Graduate Studies in Biochemistry
The Biochemistry Department offers programs leading to either the Ph.D. or M.S. degrees. All full time Ph.D. students receive a competitive stipend, health insurance, and all academic tuition fees are waived.M.S. Program
Students may enter the Biochemistry Ph.D. program by directly applying into the Department for acceptance. Applications should be submitted in late autumn or early winter for an anticipated enrollment the following July. Preference is given to applications received before February 1st. Students without biological training may apply but must possess strong grades, GRE scores, and have completed undergraduate courses in mathematics, physics, and chemistry.
To apply students should submit a completed application form, three letters of recommendation, official undergraduate transcript(s), official GRE scores (Verbal, Quantitative and Analytical) and, when applicable, official TOEFL scores.
Online applications: Online applications can be submitted through the site for the School of Graduate Studies. You will be asked to select the Biochemistry PhD program once you start the application process.
Address Inquiries to:
- Graduate Coordinator
- Department of Biochemistry
- Case Western Reserve University
- 10900 Euclid Avenue Cleveland, OH 44106-4935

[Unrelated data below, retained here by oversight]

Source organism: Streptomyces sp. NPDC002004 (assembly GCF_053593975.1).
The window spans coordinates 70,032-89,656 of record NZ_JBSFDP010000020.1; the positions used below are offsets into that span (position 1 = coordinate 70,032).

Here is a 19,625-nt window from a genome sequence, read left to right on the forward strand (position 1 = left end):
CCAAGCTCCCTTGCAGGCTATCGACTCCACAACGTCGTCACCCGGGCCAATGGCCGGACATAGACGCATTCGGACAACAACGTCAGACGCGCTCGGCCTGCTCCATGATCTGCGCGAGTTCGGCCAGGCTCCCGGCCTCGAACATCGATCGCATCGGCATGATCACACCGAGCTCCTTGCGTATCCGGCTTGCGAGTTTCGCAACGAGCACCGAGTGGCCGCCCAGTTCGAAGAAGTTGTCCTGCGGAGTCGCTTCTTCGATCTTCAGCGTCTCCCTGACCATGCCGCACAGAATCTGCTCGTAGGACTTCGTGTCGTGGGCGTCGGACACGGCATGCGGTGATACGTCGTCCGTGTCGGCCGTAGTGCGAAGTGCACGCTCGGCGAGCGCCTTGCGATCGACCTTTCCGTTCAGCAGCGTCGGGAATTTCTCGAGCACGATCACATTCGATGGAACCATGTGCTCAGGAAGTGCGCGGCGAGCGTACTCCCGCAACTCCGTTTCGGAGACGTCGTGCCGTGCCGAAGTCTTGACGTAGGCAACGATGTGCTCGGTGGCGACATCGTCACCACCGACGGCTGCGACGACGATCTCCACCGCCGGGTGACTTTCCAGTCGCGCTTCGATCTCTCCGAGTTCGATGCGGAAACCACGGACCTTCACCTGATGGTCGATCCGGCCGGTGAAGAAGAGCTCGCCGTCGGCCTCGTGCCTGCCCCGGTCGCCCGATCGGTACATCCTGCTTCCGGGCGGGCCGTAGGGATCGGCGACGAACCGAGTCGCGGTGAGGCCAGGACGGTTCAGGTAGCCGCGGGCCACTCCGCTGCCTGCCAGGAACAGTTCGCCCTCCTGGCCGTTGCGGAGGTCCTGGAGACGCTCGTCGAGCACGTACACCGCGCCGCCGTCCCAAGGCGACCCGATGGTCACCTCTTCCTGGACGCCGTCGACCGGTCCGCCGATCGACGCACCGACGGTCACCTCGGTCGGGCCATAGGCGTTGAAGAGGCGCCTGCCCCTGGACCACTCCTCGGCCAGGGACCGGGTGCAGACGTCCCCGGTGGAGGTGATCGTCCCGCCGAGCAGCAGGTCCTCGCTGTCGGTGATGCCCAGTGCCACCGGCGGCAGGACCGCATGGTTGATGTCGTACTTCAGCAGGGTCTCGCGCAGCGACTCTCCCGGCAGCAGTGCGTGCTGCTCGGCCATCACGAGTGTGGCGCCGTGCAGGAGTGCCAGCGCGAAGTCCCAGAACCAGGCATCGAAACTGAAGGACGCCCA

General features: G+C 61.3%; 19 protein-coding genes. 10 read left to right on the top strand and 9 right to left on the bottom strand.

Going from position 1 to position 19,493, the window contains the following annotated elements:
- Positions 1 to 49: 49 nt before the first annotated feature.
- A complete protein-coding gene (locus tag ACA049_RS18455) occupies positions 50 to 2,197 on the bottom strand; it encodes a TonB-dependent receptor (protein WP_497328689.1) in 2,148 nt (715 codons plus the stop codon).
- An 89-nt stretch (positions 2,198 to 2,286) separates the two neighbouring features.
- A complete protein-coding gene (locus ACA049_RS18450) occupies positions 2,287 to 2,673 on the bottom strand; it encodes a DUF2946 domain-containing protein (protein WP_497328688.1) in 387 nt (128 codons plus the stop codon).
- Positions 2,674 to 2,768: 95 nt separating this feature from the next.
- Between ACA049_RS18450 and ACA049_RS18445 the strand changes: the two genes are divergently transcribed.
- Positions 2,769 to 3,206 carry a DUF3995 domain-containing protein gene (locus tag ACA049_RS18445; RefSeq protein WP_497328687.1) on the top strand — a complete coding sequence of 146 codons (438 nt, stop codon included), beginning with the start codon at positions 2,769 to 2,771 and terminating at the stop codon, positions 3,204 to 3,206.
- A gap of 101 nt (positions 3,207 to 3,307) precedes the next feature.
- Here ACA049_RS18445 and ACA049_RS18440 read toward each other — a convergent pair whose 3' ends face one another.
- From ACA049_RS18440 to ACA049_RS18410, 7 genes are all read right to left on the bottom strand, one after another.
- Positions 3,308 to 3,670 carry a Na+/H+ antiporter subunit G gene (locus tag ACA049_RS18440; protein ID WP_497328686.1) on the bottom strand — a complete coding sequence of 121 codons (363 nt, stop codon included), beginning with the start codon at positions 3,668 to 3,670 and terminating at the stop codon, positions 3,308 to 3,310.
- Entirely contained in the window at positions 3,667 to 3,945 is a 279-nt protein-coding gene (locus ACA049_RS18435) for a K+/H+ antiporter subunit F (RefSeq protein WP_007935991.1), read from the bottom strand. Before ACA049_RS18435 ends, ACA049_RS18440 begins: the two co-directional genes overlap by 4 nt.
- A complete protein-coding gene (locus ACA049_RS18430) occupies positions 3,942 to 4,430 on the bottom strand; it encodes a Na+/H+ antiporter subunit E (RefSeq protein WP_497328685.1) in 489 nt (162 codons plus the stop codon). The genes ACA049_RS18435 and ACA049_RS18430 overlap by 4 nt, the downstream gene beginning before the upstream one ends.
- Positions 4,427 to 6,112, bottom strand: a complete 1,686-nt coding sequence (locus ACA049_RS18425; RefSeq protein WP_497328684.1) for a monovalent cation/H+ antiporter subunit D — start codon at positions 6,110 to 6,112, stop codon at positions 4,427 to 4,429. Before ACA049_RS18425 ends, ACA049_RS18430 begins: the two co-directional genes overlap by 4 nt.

- (216) 368 3334
- Inca Dorsey email@example.com
Degree Requirements, Ph.D.
Alternatively students may also enter the Biochemistry program through the Medical School�s umbrella graduate program the Biomedical Sciences Training Program, which encompasses several departments within the School of Medicine and offers students an opportunity to rotate through a larger number of research laboratories. Regardless of the program, course work and research requirements are identical. For more information see the Biomedical Sciences Training Program website. Online applications can be submitted through this site.
Structural Biology and Biophysics Training Program (SBB-TP) (note that this SBB-TP program welcomes both students who have training in biological sciences as well as students from "quantitative backgrounds" who have little or no training in the biological sciences).